What If I Do Have Pain?

If pain is present, then there is obviously something going on that needs fixing. However, in these cases, let's still remember to pause and take a breath before dropping $900 on 5 months of prepaid traction and manipulations.

Again, malalignments and imperfections are often going to be present whether or not there's pain. Sure, you do want to focus on those areas by mobilizing joints and tractioning to reduce pain and pressure, but even then, those aren't necessarily cures.

Remember, it's more than probable that most of us have a postural imperfection without symptoms. So, if we do have symptoms, doesn't it stand to reason that those faults aren't necessarily the problem? They may not be helping, but more than often, I'm willing to bet there there is a strength imbalance, acute injury, or a habitual, repetitive task that would be much more beneficial to target. The most likely fact is that you're going to rehabilitate to the point that your pain is gone and function has returned before you see significant changes in your posture.

So Does Posture Not Matter?

I wouldn't go as far to say that you shouldn't care about posture or things picked up on your MRI. I'm just saying that visuals and images are essentially one test for your health when, in reality, there's a bigger picture to be painted. Is a person able to function and bend the way they need to? Are they in pain? How old are they and could this just be natural?

The important thing to remember is that posture charts to us and to many health professionals are like Barbie dolls to young girls. They're all fine and good but don't go thinking there's something wrong with you for not looking like that.

Her posture leaves me wondering anyway.

Tuesday, 16 August 2016

The Icing Controversy

So you're on your Sunday morning jog and you step on a tree root, causing your foot to twist at a delightful 80 degree angle and make a decadent, stomach-wrenching, "pop". Congratulations! You've sprained your ankle. Time to rest, ice, elevate, and compress that sunova'gun!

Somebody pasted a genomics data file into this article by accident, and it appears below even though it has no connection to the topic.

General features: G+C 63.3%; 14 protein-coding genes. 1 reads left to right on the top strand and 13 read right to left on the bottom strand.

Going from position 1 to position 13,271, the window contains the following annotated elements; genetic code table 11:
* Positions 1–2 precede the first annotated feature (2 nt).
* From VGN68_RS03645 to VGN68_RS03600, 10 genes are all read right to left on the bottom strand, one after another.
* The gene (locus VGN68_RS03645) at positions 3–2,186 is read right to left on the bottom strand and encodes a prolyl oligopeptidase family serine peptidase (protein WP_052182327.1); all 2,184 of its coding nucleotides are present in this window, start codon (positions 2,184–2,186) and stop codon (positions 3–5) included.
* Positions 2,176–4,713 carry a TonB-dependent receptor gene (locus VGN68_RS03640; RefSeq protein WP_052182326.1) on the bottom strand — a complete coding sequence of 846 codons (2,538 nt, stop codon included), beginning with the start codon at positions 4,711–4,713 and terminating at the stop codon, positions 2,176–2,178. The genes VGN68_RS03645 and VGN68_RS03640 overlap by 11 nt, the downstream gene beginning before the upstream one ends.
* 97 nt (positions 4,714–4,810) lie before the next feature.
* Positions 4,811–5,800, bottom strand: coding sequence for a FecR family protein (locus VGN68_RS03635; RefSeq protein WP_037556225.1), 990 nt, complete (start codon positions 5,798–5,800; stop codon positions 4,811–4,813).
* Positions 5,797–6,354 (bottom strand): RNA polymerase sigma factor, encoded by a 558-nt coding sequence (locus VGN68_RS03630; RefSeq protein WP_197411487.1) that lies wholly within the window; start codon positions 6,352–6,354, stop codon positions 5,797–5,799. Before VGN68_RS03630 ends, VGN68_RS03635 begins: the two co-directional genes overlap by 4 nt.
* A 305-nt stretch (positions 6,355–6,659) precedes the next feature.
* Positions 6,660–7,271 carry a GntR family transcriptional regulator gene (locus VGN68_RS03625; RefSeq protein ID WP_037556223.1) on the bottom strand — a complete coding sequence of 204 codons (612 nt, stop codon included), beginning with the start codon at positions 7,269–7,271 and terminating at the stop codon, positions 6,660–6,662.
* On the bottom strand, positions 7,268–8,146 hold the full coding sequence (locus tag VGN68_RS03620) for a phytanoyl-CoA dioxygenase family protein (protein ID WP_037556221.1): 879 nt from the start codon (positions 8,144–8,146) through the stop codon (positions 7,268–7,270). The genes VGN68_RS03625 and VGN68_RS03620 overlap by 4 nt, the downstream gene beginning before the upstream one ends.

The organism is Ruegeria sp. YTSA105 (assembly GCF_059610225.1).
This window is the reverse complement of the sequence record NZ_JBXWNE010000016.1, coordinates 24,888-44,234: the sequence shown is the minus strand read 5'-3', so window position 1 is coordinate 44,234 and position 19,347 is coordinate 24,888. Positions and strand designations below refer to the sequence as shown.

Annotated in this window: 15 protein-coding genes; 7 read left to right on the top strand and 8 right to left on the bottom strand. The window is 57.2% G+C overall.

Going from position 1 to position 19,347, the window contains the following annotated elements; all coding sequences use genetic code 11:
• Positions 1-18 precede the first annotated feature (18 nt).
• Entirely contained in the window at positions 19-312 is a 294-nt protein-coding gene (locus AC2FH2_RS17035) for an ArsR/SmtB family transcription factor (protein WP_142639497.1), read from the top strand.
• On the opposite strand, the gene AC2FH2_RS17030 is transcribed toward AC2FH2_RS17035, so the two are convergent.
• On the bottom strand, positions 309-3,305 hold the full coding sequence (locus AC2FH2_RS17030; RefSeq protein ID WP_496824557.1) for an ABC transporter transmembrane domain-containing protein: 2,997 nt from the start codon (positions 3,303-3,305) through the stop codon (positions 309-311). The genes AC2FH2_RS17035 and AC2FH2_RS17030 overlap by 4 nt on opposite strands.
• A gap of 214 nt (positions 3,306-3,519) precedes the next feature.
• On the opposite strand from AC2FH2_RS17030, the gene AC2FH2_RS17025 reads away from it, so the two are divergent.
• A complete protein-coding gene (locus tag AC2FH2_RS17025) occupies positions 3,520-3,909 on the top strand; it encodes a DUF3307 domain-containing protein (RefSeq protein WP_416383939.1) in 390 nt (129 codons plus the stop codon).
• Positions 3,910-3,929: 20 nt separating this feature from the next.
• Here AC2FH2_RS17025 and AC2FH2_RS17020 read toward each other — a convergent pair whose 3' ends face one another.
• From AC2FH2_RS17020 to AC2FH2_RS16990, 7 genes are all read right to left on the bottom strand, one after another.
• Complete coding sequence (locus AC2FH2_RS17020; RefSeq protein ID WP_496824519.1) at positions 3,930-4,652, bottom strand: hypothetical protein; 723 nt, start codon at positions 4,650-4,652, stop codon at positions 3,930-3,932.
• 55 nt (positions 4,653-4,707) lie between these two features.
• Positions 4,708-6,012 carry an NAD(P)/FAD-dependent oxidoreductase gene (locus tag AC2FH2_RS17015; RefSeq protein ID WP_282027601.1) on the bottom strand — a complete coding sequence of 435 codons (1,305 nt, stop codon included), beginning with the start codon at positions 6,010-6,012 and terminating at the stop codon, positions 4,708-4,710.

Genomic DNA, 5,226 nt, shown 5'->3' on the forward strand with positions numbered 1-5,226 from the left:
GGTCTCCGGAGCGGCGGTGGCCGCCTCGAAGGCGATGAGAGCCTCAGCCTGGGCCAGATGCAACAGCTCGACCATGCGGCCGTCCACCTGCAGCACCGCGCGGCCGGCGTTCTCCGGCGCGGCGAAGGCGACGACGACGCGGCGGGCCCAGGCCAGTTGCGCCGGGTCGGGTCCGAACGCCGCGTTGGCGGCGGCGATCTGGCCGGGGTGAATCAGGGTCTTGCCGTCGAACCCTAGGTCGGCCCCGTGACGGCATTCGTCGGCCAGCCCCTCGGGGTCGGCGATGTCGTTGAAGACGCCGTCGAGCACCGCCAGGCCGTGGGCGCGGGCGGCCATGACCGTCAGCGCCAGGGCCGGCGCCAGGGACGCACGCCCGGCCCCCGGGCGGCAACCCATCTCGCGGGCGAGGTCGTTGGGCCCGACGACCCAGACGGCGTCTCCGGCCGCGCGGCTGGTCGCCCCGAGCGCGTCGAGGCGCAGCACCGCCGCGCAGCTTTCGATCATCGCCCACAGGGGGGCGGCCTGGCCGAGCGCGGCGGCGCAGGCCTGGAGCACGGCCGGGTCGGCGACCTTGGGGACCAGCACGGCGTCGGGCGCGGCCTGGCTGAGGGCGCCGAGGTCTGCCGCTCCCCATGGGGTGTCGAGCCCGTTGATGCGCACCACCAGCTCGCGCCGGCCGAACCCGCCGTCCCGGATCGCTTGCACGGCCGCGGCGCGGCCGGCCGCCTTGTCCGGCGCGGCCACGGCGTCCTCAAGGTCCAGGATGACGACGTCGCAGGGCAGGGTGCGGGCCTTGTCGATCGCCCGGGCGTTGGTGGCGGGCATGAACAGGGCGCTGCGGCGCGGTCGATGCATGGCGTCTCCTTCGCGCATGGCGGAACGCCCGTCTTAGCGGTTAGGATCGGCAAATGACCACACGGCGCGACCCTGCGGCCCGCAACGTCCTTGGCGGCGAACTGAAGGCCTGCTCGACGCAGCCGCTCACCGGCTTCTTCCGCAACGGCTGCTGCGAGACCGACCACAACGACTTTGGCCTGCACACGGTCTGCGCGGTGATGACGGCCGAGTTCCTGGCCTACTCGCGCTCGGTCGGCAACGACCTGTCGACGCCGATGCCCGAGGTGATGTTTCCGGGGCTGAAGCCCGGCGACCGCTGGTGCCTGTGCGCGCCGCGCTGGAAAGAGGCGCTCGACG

But hold on! Have you heard the most recent controversy in injury care? Ice, the time-honoured, tried-and-true method of managing your aches and pains, is under new scrutiny on how effective it really is for us. And what's worse, it turns out that the research that we need to help solve the debate is conflicting at best.

What Happens During Injury and Icing?

When you sustain an injury, your body goes through the same reaction every time, varying in degree based on severity. Your blood vessels dilate, fluid moves from the blood to the tissue, and metabolites are sent to the area to try and protect and heal. The problems arise when too much fluid and debris accumulates in the area, resulting in excessive swelling. From that, we get an effect known as "secondary hypoxic injury", which is the continued death of the body's tissue when blood flow is restricted by the swelling. In the end, the afflicted area is more damaged than the initial injury itself caused.

In contrast to this, ice essentially counters the inflammation response. It causes blood vessels to constrict, metabolic activity to slow down, and the swelling can be minimized before it even occurs. And of course, there's the lovely effect of reduced pain.

But What About Recovery?

This is where we run into the controversy. Yes, excessive inflammation and swelling is a cause for increased damage and recovery time. However, we need to stop and think about the fact that inflammation is also the method in which our body heals itself. That blood vessel dilation and fluid flow into the tissue is the way in which nutrients are sent to the area for recovery. By restricting this flow, are we impeding the recovery process?

The answer: Maybe?